Chili con Carne with Black Beans and Poblano Chiles
I returned from the cold north land hungry for a warm bowl of chili con carne. It’s not Mexican cuisine, but sometimes we expats need familiar comfort food from home.
Chile, the picante vegetable that has its origins in the Americas, only has one correct spelling in Mexico. Aberrations like chilli and chilie occur north of the border, causing confusion to many and consternation to those like me who are sticklers for correct spelling. Chili con carne, the pot of well-seasoned beans and meat spelled with an “i”, further adds to the confusion. If we go back to the source of the word for the vegetable, to Nahuatl, the language spoken by the people of the Mexican Highlands when the Spanish arrived, we find chili. Confused? Don’t be. Just stick to the contemporary Spanish spelling for the vegetable: chile. And if it’s a pot of beans and meat: chili.
Now that the issue of spelling is out of the way, there are two more matters to discuss: whether to soak beans or not, and how to cook them. Mexican cooks don’t pre-soak beans. They just add beans to water and get on with the cooking. No soaking or draining for them. I pre-soak beans, but I’m not always organized enough to think of doing this the day before, so I use the quick-soak method, which means to bring beans and plenty of water to a boil, turn off the heat, cover the pot and leave the beans to soak for one hour. Then drain and cook with fresh water.
Pre-soaked beans are thought to be less musical and more digestible. And take less time to cook. I’m all for anything that takes less time and fuel. North of the border, kidney beans are preferred for chili con carne, but any bean will make a tasty chili. Today, I’m using a combination of organic black and flor de mayo beans.
Mexican cocineras use their trusty aluminum pots or clay pots for cooking beans. Earthenware clay pots absorb the odors of the foods for which they are used, so savvy mexicanas dedicate one clay pot to beans, another for chicken, one pot just for chocolate, and so on.
Lately, my love affair with the clay pot has waned, and I’ve been using the pressure cooker to make tender beans in thirty minutes. The beans are pre-soaked in a small pot that is then placed on a metal trivet or rack in the larger pressure cooker. Beans can also be cooked directly in the pressure cooker, but care must be taken that the pot does not cook dry and that the beans do not burn, as some pressure cookers have thin bottoms.
My pot of chili con carne contains chiles poblanos, one of my favorite chile peppers found throughout Mexico. Thick-walled, rich green in color, and not too hot, they are often used for making chiles rellenos, but can be a stand-in for bell peppers when making chili con carne. This is one of the few times they are not blistered and peeled.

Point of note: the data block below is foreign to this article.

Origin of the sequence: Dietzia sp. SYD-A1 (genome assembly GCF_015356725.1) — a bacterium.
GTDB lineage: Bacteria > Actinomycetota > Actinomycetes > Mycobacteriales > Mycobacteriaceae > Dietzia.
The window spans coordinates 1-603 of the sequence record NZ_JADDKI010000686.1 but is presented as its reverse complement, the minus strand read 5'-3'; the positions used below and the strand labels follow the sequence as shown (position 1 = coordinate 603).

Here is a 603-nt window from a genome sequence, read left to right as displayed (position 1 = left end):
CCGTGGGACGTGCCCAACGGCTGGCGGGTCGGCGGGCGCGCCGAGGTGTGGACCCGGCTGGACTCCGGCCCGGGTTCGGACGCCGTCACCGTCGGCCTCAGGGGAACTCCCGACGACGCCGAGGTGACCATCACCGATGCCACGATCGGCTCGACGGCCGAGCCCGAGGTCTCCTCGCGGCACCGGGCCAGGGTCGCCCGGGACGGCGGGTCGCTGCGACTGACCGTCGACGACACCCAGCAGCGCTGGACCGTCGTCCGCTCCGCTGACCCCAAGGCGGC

Thanks to a recipe I came across in an issue of Consumer Reports years ago, I learned to add vinegar to a pot of chili con carne. This one addition makes all the difference. Maybe it does nothing more than provide a balance to the sweetness of the tomatoes, but it is an essential taste adjustment.
Chili con Carne
- 2 tablespoons (60 ml.) olive oil
- 1 lb. (1/2 kilo) range-fed lean ground beef
- 2 cloves garlic, peeled and minced
- 1 large onion, finely chopped
- 2 large poblano peppers ( or 1 large bell pepper) chopped
- 1 lb. (1/2 kilo) finely chopped tomatoes (or 1 16-oz. can)
- 4 cups (1 liter) cooked beans
- 1-2 tablespoon (30-60 ml.) chile powder, or to taste
- 1/4 teaspoon ground allspice
- 1/4 teaspoon ground coriander
- 2 teaspoon comino (cumin)
- 1 cup (8 oz/.25 liter) water
- 1 tablespoon (60 ml.) cider vinegar
- 1 teaspoon salt, or to taste
- crushed tortilla chips and chopped cilantro for garnish
- Heat oil in a large skillet or pot over medium heat.
- Cook meat, onion, garlic and poblano until tender and meat is no longer pink.
- Add all remaining ingredients, except vinegar and salt. Simmer 30 minutes.
- Add vinegar and simmer 15 minutes.
- Salt to taste.
- Serve garnished with crushed tortilla chips and cilantro.
Vegetarian version: omit meat and add two more cups of cooked beans. This beany chili con frijoles was a favorite during my vegetarian years.
Large Mexican grocery stores are stocking more and more organic foods. A common organic label in our part of Mexico is Aires de Campo. They are certified by BioAgriCert America, an organization based in Bologna, Italy, which controls and monitors organic foods in the Americas, Japan and Europe. Aires de Campo sells organic beans and brown rice, as well as other foodstuffs like preserves, agave syrup and honey. My packages of black beans and flor de mayo beans (a pink bean also known as mayflower bean and nightfall bean) include the information that they are from the state of Zacatecas and certified free of pesticides, synthetic fertilizers and toxic residues. It is so great to have organic beans and rice available, that even if they cost a little more, I’m more than happy to support this market.
Flor de mayo is a tender bean with a delicate flavor that is not well known north of the border. South of the border, it is a common bean that is greatly preferred in the central areas of Mexico. It can be purchased on the internet from native seed companies.
It is so easy to reach for the can opener and have beans or refritos on the table in minutes, but like so many other familiar foods, canned does not compare to freshly cooked. Yes, it takes more time, but once you make a few pots, you will see how easy it is and how much better they taste.